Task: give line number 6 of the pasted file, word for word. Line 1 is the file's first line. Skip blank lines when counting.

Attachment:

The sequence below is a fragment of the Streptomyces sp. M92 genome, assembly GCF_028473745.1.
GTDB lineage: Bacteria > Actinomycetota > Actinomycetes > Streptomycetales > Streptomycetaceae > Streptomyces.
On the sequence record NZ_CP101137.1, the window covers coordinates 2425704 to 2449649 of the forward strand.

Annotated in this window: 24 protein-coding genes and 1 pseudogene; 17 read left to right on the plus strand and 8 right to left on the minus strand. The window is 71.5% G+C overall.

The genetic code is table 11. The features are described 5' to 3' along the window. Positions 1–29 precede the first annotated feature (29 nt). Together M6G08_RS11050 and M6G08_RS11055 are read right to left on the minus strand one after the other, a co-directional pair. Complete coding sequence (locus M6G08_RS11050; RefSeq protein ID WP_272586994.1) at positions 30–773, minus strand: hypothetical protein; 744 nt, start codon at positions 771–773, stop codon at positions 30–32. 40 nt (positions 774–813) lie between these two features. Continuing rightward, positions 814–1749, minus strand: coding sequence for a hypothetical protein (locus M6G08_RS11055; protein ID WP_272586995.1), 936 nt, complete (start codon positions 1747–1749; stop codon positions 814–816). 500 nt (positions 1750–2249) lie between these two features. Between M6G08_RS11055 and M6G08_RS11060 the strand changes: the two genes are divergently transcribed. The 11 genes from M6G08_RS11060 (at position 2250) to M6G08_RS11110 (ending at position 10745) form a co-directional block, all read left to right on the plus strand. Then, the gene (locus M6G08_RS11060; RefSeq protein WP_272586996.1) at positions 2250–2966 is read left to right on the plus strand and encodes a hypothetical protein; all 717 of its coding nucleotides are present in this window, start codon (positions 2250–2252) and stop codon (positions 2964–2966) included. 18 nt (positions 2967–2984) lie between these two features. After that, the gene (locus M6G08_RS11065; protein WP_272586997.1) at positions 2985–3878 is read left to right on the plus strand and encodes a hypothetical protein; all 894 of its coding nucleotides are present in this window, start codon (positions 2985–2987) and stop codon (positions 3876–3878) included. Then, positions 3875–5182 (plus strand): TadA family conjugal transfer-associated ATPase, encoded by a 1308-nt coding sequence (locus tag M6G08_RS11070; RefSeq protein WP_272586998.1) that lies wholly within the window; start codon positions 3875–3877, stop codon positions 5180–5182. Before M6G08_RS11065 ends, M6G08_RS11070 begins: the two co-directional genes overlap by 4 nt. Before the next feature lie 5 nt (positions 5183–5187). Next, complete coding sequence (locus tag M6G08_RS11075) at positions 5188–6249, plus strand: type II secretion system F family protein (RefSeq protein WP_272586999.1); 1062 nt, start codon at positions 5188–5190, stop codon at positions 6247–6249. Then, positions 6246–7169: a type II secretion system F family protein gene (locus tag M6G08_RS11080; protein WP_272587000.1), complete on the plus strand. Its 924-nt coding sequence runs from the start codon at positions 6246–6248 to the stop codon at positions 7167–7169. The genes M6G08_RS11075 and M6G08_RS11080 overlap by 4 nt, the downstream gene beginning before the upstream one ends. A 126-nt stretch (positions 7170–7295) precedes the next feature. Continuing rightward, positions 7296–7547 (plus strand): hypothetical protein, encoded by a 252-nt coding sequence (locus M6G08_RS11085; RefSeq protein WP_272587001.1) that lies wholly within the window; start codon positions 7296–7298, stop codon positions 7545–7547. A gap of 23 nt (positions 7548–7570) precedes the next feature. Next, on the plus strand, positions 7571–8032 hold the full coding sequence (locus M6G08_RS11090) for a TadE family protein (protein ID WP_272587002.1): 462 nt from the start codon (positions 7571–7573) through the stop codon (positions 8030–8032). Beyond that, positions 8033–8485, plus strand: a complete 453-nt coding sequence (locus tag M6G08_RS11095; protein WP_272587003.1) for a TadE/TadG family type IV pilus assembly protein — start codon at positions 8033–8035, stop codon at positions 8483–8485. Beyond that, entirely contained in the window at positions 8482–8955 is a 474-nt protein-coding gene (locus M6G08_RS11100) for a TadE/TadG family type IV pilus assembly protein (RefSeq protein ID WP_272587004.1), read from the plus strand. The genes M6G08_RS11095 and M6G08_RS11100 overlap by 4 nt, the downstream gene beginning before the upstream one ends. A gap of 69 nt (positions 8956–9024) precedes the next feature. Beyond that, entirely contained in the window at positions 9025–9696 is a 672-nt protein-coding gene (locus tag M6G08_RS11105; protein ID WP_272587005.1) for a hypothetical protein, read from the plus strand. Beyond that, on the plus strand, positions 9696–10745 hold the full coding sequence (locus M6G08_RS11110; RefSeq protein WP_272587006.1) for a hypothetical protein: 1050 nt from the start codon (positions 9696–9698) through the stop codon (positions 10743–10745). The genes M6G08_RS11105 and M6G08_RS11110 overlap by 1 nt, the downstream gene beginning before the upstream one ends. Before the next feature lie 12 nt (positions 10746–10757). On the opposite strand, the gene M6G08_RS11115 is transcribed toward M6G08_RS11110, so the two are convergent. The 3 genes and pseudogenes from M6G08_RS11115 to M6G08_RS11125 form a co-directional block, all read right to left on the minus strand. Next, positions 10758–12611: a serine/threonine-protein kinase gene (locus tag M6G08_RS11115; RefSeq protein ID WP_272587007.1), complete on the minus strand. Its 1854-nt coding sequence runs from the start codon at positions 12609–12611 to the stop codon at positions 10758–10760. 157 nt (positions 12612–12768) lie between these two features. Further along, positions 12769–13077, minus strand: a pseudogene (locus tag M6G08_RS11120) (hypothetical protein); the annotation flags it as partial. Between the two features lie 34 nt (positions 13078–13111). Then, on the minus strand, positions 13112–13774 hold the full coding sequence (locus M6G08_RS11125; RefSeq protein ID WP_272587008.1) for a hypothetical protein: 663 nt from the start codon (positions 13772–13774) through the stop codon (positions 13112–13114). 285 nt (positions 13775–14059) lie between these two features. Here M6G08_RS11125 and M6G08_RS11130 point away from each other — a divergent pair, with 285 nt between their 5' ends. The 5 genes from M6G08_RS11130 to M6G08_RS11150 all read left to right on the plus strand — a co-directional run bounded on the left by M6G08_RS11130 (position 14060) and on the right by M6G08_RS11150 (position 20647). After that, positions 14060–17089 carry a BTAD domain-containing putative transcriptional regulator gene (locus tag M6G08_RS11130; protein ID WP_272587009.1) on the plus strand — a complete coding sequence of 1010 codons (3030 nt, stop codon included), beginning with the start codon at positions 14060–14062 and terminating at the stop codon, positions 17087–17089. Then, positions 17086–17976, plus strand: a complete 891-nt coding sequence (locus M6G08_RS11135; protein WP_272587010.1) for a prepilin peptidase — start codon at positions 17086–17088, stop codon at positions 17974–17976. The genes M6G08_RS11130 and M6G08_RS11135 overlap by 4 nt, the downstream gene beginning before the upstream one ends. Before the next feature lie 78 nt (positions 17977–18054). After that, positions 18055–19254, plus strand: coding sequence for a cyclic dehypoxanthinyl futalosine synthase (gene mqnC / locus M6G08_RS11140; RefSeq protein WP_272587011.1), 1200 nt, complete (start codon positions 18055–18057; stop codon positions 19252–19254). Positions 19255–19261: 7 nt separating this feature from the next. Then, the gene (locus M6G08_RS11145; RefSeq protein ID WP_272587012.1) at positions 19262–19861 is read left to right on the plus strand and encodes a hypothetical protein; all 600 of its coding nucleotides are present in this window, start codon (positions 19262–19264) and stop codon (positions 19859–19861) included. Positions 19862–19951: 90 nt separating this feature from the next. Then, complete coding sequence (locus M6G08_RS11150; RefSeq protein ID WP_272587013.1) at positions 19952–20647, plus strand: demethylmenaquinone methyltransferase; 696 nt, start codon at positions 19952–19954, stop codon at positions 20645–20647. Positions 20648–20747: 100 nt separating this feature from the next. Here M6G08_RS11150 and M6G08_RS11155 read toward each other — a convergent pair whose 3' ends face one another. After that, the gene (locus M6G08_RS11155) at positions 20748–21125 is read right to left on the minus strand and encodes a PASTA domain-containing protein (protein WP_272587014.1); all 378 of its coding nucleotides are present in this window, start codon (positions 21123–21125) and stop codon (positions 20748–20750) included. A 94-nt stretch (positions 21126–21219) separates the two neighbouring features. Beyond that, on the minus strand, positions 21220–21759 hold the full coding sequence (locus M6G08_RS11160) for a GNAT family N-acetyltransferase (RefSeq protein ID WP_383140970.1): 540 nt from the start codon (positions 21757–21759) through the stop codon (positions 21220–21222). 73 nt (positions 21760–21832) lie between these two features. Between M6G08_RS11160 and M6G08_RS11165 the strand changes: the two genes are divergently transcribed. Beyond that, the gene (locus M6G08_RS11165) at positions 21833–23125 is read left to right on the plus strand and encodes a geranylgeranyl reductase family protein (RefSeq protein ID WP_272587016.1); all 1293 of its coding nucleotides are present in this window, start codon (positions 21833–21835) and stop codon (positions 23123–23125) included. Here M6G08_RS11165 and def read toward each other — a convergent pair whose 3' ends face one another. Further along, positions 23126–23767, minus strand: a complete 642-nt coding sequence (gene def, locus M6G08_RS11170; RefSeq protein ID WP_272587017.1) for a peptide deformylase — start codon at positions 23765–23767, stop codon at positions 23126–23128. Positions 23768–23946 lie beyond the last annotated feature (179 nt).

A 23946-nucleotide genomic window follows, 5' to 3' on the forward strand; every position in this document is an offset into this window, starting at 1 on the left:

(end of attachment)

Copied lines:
A 23946-nucleotide genomic window follows, 5' to 3' on the forward strand; every position in this document is an offset into this window, starting at 1 on the left: